(Brooks Tingle, SVP, of Marketing and Strategy, John Hancock. Photo source: John Hancock.)
While many P&C and health insurers are feverishly experimenting and investing in Internet of Things (IoT) technologies, most life insurers continue to grapple with the challenge of making the IoT relevant to their industry. That’s not the case with John Hancock (Boston; over $400 billion in assets under management and administration), however, which introduced its Vitality program earlier this year. The program involves a partnership with wellness program management provider Vitality (Chicago), and provides policyholders with free Fitbit wearable devices that help people track their physical activities. The program works with almost all wearable devices such as Garmin and Jawbone, and smartphone applications like Apple Health. Policyholders log their activities with online and automated tools that are integrated with personal health technology.
Policyholders immediately begin accumulating “Vitality Points,” after their policy is issued, when they complete health-related activities like walking, exercising, getting an annual health screening or even a flu shot, and other activities. The number of Vitality Points a policyholder earns over the course of a year determines their program status level. The healthier their lifestyle, by the program’s standards, the more points they can accumulate to receive travel, shopping and entertainment-related rewards and discounts from leading retailers. A policyholder can also save up to 15 percent off of his or her annual premium.
IIR recently had a conversation with Brooks Tingle, John Hancock’s Senior VP of Marketing and Strategy to discuss Vitality and the insurer’s broader view of the IoT and customer engagement.
Insurance Innovation Reporter: The IoT is very hot in P&C insurance, but not so much in the life sector. John Hancock’s Vitality program is an exception when it comes to the use of IoT technology. Tell us a little about the thinking behind the initiative.
Brooks Tingle, SVP, Marketing and Strategy, John Hancock: It’s based on a straight-forward proposition: it would be hard to find in the insurance industry, and in society at large, a more perfect alignment of interests than that which exists between a life insurer and a customer’s desire to live a long healthy life. It’s odd, given how much we can mutually benefit from this type of solution, that as an industry we’ve been such a bystander in terms of helping customers make positive changes that impact their well-being and longevity. We’ve seen employers and health insurers deploy wellness programs of various sorts. And yet, with the average duration of employment at a given company around 6 years that’s a relatively short-term proposition, while Life insurers’ relationships with their policyholders average about two decades. Before my current role at John Hancock, I oversaw Operations and Technology, including our Claims area, and one claim that always stood out to me was for an insured who had a policy for 99 years. His parents bought it for him when he was one year old and he died at 100. The point is that we have long-term relationship with our customers, and if we can help them to live a long healthy life, we all win.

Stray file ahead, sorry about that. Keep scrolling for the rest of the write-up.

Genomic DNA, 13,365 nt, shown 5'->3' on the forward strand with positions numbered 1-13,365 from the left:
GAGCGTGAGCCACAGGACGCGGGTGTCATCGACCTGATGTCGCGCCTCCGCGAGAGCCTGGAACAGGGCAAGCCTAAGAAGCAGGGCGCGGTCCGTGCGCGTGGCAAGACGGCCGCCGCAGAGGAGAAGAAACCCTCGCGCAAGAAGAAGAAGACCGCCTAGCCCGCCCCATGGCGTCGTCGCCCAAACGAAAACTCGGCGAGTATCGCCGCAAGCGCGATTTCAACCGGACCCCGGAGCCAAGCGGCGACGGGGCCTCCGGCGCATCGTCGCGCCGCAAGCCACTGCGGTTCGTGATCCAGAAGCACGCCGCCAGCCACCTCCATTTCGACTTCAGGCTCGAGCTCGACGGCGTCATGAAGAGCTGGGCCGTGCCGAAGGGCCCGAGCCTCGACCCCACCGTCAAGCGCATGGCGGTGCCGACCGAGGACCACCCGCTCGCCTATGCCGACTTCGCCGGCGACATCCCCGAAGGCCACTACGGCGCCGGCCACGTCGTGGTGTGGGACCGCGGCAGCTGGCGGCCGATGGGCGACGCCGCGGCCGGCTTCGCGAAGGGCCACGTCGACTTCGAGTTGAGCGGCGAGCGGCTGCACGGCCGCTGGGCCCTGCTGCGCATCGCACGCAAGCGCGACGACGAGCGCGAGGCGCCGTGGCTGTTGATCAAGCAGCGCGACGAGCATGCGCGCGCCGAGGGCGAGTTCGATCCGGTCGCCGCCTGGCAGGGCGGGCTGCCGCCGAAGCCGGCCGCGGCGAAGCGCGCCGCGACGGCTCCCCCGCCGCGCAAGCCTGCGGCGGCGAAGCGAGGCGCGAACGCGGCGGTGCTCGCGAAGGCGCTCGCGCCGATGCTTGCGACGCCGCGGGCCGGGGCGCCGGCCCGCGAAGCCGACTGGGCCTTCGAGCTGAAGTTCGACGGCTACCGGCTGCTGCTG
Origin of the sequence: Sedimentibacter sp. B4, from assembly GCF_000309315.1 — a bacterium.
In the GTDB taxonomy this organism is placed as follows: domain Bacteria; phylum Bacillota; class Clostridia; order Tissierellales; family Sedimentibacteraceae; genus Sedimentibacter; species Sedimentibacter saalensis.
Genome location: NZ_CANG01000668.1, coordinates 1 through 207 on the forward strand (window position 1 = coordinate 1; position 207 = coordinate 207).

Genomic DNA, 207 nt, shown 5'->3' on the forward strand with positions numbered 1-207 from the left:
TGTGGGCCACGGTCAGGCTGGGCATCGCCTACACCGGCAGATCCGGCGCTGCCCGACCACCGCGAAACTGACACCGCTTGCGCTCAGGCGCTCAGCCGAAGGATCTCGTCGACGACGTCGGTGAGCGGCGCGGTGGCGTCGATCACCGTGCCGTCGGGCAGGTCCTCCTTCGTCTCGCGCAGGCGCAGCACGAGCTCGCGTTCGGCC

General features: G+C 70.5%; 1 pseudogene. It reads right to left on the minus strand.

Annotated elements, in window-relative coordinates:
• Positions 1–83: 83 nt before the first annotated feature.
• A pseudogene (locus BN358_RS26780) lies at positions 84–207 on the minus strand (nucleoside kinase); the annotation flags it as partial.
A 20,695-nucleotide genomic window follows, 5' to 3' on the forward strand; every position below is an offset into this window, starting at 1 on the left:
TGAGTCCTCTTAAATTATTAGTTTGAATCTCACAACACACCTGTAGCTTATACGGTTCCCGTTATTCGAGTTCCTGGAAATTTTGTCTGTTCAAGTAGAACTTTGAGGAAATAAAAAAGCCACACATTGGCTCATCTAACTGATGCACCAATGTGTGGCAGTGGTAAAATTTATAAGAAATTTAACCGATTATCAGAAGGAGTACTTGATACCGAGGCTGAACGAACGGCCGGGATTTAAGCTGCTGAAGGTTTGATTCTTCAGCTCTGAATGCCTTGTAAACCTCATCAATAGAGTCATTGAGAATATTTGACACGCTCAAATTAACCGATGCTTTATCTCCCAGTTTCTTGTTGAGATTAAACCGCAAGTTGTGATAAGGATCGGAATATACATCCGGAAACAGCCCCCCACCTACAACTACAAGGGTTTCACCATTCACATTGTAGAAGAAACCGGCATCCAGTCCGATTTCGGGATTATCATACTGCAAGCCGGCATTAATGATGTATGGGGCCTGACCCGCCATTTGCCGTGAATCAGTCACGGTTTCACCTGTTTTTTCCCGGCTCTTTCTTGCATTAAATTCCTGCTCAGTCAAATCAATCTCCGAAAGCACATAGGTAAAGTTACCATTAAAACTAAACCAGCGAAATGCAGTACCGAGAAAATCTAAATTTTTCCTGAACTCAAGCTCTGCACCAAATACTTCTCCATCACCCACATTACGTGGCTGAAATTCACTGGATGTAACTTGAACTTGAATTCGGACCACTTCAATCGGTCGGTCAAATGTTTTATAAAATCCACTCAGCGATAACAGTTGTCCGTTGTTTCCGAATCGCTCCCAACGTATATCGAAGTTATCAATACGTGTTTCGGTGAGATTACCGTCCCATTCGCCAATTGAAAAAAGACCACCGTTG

A second foundational premise is a fact: over half the deaths in the United States are directly attributable to diseases that are a function of lifestyle choices: how much we exercise, nutritional choices, whether and how much we smoke, and whether we all see the doctor when we’re supposed to.
So it’s about an alignment of interest and an unprecedented ability to influence outcomes. When you marry that to the available technology—wearables, apps, etc., it becomes a compelling proposition. Also, the key for the customer is it has to be easy.
IIR: How would you characterize the value to the insurer of having policyholders use wearable devices? Or, put another way, how do you economically justify premium discounts and other rewards?
BT: The simple fact is that when our customers exercise a bit more, eat better, quit smoking and in general, take good care of themselves, we will likely see improved mortality. That improvement is what fuels the discounts and incentive rewards. It’s really about getting people to make small changes that will impact their own longevity. You could say that, behind this offering, you’ll find roughly equal parts actuarial science and behavioral science that drive the results.
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IIR: Recently I’ve been at meetings of senior insurance executives where John Hancock Vitality was discussed as a wearable program providing data for underwriting, rather than as more of a customer engagement strategy. How would you clarify the program in that regard?